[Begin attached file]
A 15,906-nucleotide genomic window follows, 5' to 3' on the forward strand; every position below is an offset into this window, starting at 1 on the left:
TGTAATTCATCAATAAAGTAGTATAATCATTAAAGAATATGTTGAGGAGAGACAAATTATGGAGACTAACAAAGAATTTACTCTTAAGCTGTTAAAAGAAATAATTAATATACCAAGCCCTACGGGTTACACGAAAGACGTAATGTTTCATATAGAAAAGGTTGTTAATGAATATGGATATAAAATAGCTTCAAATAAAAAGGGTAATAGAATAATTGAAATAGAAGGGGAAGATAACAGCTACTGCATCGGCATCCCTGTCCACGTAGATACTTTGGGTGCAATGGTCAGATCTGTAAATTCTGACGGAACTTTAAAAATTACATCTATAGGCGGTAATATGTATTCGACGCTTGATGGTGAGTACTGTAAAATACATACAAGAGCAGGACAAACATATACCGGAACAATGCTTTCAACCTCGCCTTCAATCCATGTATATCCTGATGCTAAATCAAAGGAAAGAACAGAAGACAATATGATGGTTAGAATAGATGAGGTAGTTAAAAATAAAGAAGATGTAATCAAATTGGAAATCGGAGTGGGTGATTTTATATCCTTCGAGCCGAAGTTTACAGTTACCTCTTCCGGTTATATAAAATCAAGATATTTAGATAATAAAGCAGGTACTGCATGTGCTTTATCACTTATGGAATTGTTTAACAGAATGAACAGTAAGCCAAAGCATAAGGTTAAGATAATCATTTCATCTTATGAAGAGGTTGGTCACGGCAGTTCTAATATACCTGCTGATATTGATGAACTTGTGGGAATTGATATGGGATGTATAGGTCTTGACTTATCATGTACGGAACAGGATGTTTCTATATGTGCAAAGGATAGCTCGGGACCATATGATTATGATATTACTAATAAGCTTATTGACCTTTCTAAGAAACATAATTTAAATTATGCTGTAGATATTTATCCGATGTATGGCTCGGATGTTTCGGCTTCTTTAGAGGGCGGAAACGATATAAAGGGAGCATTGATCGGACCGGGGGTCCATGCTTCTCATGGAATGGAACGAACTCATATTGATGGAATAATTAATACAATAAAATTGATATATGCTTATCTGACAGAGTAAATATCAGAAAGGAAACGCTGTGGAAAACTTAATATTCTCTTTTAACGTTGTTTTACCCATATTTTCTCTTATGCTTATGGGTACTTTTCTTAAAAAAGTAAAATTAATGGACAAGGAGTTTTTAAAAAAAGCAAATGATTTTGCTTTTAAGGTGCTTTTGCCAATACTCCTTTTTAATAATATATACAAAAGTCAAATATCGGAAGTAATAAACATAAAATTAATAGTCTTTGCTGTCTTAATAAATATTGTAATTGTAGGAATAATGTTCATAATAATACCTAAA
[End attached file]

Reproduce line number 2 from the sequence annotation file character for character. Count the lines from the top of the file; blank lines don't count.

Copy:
TGTAATTCATCAATAAAGTAGTATAATCATTAAAGAATATGTTGAGGAGAGACAAATTATGGAGACTAACAAAGAATTTACTCTTAAGCTGTTAAAAGAAATAATTAATATACCAAGCCCTACGGGTTACACGAAAGACGTAATGTTTCATATAGAAAAGGTTGTTAATGAATATGGATATAAAATAGCTTCAAATAAAAAGGGTAATAGAATAATTGAAATAGAAGGGGAAGATAACAGCTACTGCATCGGCATCCCTGTCCACGTAGATACTTTGGGTGCAATGGTCAGATCTGTAAATTCTGACGGAACTTTAAAAATTACATCTATAGGCGGTAATATGTATTCGACGCTTGATGGTGAGTACTGTAAAATACATACAAGAGCAGGACAAACATATACCGGAACAATGCTTTCAACCTCGCCTTCAATCCATGTATATCCTGATGCTAAATCAAAGGAAAGAACAGAAGACAATATGATGGTTAGAATAGATGAGGTAGTTAAAAATAAAGAAGATGTAATCAAATTGGAAATCGGAGTGGGTGATTTTATATCCTTCGAGCCGAAGTTTACAGTTACCTCTTCCGGTTATATAAAATCAAGATATTTAGATAATAAAGCAGGTACTGCATGTGCTTTATCACTTATGGAATTGTTTAACAGAATGAACAGTAAGCCAAAGCATAAGGTTAAGATAATCATTTCATCTTATGAAGAGGTTGGTCACGGCAGTTCTAATATACCTGCTGATATTGATGAACTTGTGGGAATTGATATGGGATGTATAGGTCTTGACTTATCATGTACGGAACAGGATGTTTCTATATGTGCAAAGGATAGCTCGGGACCATATGATTATGATATTACTAATAAGCTTATTGACCTTTCTAAGAAACATAATTTAAATTATGCTGTAGATATTTATCCGATGTATGGCTCGGATGTTTCGGCTTCTTTAGAGGGCGGAAACGATATAAAGGGAGCATTGATCGGACCGGGGGTCCATGCTTCTCATGGAATGGAACGAACTCATATTGATGGAATAATTAATACAATAAAATTGATATATGCTTATCTGACAGAGTAAATATCAGAAAGGAAACGCTGTGGAAAACTTAATATTCTCTTTTAACGTTGTTTTACCCATATTTTCTCTTATGCTTATGGGTACTTTTCTTAAAAAAGTAAAATTAATGGACAAGGAGTTTTTAAAAAAAGCAAATGATTTTGCTTTTAAGGTGCTTTTGCCAATACTCCTTTTTAATAATATATACAAAAGTCAAATATCGGAAGTAATAAACATAAAATTAATAGTCTTTGCTGTCTTAATAAATATTGTAATTGTAGGAATAATGTTCATAATAATACCTAAA